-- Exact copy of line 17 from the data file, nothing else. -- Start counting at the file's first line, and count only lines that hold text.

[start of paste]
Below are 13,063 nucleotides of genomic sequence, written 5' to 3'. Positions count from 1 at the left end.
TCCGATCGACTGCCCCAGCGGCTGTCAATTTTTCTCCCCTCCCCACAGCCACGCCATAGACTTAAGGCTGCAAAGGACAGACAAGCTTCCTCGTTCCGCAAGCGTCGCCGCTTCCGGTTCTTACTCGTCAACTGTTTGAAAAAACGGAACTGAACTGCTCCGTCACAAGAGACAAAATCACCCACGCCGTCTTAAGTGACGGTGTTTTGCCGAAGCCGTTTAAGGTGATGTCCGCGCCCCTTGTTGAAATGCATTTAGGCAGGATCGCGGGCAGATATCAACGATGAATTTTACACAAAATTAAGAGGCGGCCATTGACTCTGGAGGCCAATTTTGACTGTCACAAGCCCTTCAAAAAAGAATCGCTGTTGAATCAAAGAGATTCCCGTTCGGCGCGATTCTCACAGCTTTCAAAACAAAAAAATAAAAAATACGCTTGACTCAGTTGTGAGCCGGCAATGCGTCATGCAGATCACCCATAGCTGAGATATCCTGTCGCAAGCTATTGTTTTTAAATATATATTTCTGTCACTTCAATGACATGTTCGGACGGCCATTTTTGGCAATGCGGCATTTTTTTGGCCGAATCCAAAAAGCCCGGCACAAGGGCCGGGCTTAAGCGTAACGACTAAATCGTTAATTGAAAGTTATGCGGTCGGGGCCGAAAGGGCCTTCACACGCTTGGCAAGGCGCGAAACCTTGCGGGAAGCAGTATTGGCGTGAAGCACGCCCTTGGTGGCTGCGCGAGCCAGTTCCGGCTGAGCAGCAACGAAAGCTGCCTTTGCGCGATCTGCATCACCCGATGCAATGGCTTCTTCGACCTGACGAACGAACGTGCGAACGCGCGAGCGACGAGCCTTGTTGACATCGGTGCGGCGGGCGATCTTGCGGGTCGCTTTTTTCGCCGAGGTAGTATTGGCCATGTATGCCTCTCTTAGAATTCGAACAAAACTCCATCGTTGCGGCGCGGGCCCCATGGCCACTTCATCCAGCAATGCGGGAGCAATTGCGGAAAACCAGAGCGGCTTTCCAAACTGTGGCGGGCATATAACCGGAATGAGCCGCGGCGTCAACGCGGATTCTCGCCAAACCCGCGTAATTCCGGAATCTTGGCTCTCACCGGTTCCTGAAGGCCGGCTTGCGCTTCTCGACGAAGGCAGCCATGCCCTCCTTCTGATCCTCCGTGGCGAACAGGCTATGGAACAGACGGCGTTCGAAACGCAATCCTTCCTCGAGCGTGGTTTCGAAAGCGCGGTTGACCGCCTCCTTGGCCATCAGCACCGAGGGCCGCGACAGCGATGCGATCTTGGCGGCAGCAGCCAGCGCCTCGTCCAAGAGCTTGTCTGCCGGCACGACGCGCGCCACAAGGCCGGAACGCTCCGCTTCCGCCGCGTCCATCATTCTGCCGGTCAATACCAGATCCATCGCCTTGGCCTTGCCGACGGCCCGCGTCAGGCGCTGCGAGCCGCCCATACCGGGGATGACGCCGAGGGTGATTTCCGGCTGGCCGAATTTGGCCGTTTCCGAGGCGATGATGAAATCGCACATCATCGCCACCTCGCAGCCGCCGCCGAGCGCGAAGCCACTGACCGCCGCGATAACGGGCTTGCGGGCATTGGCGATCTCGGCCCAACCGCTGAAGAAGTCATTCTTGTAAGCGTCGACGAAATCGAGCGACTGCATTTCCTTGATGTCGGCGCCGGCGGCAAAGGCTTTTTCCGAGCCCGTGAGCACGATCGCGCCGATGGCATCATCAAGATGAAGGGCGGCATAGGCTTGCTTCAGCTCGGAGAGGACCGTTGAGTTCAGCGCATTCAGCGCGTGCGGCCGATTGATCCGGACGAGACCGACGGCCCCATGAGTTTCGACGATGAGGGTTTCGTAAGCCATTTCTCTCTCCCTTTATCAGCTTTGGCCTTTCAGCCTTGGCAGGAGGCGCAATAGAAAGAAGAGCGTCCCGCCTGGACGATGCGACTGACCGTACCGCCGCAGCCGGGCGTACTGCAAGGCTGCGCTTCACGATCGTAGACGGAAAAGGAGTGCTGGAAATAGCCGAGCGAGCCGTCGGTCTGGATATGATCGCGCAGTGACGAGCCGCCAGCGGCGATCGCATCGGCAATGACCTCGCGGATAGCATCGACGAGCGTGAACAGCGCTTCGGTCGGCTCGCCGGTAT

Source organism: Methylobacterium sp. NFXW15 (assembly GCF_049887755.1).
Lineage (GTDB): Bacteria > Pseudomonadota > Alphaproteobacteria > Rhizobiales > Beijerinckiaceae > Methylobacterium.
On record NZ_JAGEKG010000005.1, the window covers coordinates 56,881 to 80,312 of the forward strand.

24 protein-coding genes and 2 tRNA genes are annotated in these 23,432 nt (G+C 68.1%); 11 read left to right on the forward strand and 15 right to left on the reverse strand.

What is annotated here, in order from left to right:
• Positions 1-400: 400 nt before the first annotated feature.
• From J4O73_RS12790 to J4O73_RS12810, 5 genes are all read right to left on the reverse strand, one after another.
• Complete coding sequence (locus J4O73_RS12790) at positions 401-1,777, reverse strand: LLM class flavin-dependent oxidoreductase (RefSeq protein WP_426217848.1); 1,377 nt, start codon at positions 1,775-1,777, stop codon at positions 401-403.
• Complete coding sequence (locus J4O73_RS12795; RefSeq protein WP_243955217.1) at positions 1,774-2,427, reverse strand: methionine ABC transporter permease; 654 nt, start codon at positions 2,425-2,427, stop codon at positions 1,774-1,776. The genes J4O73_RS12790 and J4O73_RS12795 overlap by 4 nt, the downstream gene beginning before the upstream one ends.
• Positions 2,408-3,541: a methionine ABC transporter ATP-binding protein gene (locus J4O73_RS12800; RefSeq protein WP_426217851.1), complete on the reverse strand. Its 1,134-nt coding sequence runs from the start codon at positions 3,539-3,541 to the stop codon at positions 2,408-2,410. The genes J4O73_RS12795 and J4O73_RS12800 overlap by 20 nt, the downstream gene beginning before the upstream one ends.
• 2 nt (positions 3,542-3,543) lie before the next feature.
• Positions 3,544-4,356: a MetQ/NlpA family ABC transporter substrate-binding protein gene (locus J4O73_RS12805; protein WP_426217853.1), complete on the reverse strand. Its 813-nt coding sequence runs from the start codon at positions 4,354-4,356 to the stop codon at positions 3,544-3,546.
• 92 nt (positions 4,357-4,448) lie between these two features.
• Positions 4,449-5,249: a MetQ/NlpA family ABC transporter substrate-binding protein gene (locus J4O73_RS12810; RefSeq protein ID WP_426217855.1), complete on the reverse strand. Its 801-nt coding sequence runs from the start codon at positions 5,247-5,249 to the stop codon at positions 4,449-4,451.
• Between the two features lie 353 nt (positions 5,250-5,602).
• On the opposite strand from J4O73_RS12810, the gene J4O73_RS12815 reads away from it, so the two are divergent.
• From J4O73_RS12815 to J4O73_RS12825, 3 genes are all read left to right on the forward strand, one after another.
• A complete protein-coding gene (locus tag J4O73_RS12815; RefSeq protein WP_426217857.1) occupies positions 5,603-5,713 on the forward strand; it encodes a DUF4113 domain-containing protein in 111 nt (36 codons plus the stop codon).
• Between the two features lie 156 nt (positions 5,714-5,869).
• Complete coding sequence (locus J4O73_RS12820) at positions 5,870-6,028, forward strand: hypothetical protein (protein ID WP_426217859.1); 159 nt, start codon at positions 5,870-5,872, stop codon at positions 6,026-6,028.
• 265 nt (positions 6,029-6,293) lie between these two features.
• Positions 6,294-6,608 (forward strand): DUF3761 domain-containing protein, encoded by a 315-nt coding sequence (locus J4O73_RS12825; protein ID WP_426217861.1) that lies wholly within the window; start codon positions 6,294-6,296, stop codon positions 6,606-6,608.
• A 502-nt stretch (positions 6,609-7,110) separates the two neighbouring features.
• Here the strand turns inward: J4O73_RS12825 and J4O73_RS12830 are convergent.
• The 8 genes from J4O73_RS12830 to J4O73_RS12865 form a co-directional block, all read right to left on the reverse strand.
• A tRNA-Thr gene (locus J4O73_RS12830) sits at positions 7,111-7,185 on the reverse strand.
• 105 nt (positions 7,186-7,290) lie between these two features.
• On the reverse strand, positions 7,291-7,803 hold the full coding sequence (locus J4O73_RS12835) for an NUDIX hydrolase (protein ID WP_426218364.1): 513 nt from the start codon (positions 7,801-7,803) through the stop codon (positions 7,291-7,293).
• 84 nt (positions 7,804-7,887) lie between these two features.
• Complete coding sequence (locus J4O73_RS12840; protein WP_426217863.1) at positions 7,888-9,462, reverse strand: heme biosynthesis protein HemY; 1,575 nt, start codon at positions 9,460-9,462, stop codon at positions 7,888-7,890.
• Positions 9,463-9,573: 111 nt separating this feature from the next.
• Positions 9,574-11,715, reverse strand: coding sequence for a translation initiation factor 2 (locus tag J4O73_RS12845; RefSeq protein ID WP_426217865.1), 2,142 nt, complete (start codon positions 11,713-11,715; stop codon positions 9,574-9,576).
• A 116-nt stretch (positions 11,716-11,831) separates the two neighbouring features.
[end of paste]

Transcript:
• Between the two features lie 353 nt (positions 5,250-5,602).